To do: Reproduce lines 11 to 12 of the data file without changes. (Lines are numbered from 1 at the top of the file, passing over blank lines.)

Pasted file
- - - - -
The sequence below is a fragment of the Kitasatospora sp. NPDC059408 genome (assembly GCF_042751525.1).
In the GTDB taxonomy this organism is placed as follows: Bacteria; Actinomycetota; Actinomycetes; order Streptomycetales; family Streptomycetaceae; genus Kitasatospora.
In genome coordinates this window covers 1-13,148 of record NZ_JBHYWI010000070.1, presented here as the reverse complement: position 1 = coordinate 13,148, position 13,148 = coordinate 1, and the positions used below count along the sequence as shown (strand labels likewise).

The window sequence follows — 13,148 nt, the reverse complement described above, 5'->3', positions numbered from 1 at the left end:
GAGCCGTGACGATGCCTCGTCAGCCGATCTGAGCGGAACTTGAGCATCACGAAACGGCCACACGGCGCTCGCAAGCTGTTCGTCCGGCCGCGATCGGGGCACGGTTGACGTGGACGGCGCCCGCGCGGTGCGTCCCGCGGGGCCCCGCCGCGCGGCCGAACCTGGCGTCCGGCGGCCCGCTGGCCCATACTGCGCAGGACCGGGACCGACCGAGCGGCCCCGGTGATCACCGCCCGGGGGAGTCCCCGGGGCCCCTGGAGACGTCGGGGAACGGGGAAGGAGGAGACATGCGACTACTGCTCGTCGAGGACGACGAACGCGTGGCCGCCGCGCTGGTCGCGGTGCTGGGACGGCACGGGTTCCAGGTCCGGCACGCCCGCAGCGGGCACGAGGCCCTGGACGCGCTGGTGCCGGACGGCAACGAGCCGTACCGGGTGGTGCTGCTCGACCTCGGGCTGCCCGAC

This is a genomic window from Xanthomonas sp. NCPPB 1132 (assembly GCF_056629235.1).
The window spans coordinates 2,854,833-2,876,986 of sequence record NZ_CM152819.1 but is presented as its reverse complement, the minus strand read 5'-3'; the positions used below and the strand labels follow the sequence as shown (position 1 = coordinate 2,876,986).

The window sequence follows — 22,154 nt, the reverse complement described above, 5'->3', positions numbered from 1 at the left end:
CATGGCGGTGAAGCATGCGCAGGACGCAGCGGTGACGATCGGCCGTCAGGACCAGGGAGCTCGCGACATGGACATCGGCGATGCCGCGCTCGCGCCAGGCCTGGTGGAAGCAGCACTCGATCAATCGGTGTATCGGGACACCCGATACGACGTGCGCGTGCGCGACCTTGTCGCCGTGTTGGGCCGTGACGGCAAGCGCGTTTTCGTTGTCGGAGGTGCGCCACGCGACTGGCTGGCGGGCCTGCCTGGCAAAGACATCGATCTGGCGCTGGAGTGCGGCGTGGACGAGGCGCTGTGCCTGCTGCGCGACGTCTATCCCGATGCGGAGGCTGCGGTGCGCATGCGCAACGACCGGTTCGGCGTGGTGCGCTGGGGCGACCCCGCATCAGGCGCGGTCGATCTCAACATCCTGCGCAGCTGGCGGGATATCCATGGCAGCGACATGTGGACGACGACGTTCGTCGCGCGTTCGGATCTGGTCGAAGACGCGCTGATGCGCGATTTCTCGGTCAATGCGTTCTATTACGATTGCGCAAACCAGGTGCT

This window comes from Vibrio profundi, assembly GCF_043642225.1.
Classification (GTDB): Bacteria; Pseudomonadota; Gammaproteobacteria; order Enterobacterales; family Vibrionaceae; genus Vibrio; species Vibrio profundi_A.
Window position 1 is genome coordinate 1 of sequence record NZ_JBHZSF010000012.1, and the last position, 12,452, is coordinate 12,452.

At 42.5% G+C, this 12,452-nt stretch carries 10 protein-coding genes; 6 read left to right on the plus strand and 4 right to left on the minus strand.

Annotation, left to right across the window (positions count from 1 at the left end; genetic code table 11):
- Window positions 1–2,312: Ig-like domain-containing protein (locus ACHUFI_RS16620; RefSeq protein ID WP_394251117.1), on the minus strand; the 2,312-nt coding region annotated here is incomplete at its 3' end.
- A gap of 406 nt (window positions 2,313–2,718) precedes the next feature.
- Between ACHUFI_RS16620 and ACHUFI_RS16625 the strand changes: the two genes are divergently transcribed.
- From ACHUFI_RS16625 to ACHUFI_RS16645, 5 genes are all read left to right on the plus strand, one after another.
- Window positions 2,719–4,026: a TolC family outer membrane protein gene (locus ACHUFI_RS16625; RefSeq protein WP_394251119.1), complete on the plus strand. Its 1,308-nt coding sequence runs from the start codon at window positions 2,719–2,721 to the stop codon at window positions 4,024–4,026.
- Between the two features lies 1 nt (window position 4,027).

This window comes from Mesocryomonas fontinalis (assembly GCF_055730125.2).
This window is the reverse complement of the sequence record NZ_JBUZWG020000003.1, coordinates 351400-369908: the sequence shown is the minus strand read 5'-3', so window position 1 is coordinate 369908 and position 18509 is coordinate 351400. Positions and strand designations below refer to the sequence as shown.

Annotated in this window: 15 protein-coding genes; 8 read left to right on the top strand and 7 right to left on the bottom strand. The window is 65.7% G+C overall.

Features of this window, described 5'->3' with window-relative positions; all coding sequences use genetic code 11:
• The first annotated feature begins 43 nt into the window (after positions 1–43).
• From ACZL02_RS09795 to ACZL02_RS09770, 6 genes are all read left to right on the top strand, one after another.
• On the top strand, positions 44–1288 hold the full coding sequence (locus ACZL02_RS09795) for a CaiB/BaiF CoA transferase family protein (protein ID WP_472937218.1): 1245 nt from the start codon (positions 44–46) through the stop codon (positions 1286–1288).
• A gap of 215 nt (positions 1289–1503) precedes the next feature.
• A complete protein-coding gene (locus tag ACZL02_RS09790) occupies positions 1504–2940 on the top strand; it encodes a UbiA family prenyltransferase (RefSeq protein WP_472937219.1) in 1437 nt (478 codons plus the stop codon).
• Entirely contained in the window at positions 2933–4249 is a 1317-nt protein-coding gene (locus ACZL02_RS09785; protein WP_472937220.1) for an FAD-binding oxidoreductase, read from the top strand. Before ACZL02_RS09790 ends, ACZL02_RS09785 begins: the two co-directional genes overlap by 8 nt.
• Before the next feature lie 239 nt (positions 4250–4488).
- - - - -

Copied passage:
Classification (GTDB): Bacteria; Pseudomonadota; Gammaproteobacteria; order Enterobacterales; family Vibrionaceae; genus Vibrio; species Vibrio profundi_A.
Window position 1 is genome coordinate 1 of sequence record NZ_JBHZSF010000012.1, and the last position, 12,452, is coordinate 12,452.